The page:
There was still time for seeing other things than cake! We went to Château Versailles, which was beautiful, but the queue was absolutely ridiculous. We waited for 2,5 hours and spent maybe 1,5 hours inside. The mirror room was the highlight of the visit, but I couldn’t enjoy it as much as I would have liked as it was extremely busy. I would recommend visiting very early in the morning or after 3 o’clock as things started to calm down after that. Do get the audio guide as it will provide some much needed background information. 

Paris’ best area is Montmartre, the hill on which Sacré Coeur rests. The Sacré Coeur was beautiful but they a very commercial church with candles and medallions for sale at every corner. The view in front of the church is absolutely phenomenal. In Montmartre you’ll find cute, bohemian style shops, crêperies and other restaurants. We spend a day in total there, and still hadn’t seen everything. Some parts are very touristy but it still felt somewhat off the beaten path. 

The lines at the Louvre were just cray-cray. I think there must have been a kilometer (minimum!) when we wanted to visit, so we skipped that. Instead, I recommend taking a walk on the Île de la Cité and Île-St-Louis (you can visit Notre Dame while you’re at it). We had a funny moment during our walk, when a casually clothed Frenchman carrying baguettes bent over to pick up a coin in front of us, only to reveal a neon pink g-string. It was just one of those things you wouldn’t expect in that moment. Or visit the Musée Cluny if you’re a bit of a medieval nerd like us.
Our breakfast at some point, Pain au Chocolat, Croissant and a humongous Danish © Nadine Bakes
For shopping, the Passage du Havre was a good area. It’s a very clean and shiny place to be with all the bigger shops available (but not extremely big per se). Nadine and I picked up French cookbooks at the FNAC bookstore. This bookstore really felt like we stepped back in time, as such large bookstores are a thing of the past in the Netherlands. I picked up Eric Kayser’s “Larousse du Pain” which features many interesting bread recipes. On the way to Versailles, I picked up two patisserie magazines – I’ll be sure to share some recipes with you!
MORA: a baker’s shopping heaven
My buys at MORA
For all your baking related shopping, you can visit MORA (also known as the store that will cause pain in your wallet). If you can’t find what you need there, I think you might  want to reconsider buying it (because it must something extremely obscure). I bought a zesteur (have wanted one for SO LONG), a stainless steel dough scraper and a large nozzle. Across the street, you will find G. Detou, a store chock full of delicacies and special candy.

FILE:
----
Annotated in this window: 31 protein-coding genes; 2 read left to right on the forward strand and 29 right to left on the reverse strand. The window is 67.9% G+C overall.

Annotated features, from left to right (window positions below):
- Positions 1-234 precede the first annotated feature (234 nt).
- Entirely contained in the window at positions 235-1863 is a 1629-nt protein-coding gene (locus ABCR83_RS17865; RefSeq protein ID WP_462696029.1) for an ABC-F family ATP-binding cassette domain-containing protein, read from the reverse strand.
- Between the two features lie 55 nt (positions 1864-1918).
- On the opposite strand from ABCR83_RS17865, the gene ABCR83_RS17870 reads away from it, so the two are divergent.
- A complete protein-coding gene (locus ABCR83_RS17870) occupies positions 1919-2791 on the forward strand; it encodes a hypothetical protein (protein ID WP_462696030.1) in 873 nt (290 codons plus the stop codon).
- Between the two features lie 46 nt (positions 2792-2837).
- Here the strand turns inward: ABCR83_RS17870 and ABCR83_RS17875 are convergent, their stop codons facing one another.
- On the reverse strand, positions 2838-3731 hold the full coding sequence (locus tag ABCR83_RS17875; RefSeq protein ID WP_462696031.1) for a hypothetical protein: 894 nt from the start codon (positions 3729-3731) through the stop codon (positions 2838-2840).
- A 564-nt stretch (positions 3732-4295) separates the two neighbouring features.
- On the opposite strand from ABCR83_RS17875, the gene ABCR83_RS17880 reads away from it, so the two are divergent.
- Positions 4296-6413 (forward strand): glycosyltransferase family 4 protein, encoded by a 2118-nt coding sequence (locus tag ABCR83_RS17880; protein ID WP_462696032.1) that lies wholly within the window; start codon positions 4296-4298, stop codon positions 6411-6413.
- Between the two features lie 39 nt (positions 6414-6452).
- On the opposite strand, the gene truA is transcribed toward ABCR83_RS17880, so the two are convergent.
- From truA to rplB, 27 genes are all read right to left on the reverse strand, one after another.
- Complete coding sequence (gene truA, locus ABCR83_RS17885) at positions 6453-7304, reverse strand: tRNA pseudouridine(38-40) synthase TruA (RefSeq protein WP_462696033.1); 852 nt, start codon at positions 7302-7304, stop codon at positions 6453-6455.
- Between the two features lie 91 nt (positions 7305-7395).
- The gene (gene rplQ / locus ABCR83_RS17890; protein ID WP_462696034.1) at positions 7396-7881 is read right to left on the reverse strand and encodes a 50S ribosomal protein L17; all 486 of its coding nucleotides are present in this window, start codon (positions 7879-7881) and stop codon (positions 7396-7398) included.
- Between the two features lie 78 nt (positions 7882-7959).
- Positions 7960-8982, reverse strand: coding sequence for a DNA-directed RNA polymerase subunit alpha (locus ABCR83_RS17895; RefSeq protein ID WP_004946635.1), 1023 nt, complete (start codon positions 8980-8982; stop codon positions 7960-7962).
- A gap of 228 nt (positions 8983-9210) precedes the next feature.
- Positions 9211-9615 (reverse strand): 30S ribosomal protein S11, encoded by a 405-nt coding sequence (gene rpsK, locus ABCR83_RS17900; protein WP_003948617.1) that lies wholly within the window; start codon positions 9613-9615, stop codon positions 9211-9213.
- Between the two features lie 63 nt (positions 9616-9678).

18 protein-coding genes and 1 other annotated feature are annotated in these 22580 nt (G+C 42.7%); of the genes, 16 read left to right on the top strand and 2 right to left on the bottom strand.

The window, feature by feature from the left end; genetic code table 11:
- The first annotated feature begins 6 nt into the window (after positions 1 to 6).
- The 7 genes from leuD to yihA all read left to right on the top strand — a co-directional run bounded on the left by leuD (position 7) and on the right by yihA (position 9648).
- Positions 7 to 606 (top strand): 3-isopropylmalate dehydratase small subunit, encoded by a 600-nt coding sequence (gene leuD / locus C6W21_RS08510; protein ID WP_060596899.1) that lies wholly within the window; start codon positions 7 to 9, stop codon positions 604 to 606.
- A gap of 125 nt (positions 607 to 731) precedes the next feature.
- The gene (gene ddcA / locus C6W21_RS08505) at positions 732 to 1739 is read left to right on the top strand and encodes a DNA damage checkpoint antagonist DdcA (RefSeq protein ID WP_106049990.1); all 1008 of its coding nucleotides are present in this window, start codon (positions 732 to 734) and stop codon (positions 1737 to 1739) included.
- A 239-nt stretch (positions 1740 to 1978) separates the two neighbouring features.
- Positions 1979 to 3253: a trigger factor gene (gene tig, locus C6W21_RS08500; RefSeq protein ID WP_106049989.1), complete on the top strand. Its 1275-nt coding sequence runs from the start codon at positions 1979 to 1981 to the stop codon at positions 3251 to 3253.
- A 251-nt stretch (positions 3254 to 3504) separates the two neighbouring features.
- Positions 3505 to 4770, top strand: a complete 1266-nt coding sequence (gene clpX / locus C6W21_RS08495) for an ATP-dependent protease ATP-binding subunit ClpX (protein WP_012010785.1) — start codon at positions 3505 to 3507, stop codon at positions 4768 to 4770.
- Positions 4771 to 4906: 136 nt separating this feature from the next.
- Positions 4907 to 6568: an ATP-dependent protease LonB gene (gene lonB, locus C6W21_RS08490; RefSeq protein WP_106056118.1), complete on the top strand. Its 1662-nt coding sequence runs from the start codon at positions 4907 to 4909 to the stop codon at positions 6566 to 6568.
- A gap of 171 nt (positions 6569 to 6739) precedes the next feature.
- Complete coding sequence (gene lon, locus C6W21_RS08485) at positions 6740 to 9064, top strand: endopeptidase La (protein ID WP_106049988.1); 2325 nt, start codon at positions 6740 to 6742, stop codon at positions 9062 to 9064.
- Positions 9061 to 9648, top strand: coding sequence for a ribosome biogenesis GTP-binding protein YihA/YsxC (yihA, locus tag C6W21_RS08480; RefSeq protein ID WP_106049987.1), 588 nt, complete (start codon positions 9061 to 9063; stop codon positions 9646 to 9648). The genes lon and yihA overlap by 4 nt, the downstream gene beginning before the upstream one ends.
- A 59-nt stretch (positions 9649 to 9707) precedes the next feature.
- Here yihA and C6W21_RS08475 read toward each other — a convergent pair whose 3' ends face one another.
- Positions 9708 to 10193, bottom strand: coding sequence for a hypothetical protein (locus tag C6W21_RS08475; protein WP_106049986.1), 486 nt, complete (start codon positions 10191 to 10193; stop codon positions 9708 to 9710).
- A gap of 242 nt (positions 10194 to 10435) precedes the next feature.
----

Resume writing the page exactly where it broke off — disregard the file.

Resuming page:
Everywhere I had heard that Parisians were unfriendly people, arrogant even. Boy were people wrong. It might have been our good looks, but every time we were “lost” a Parisian would come up to us and ask, in English (!), if we needed help and show us the way. That has never happened to me in any other city. At one point, we asked for directions in a restaurant and people came out onto the street with us, gesturing where we needed to go exactly and explaining which metro line to take. I have been absolutely, incredibly surprised in the amazingness of Parisians. Just try and speak a little French to them in the beginning and they’ll be more than happy to speak English when you can’t find the words as the conversation goes on. I hope you’ll get to visit Paris at one point in your life, you’ll find some good addresses at the end of this post to help you along in your patisserie quest. Au revoir!
Patisseries (all have more than one location, these are the ones we visited)
Pierre Hermé: 72 rue Bonaparte
Maison Landemaine26 rue des Martyrs
Arnaud Delmontel: 39 rue des Martyrs
Sadaharu Aoki35 rue de Vaugirard
Un Dimanche à Paris4-6-8 Cour du Commerce Saint André
Café Pouchkine: 4 Boulevard Haussmann
Sebastien Gaudard: 22 rue des Martyrs (only location)
Paul: 25 Rue de l’Opera (found all over the city)


Leave a Reply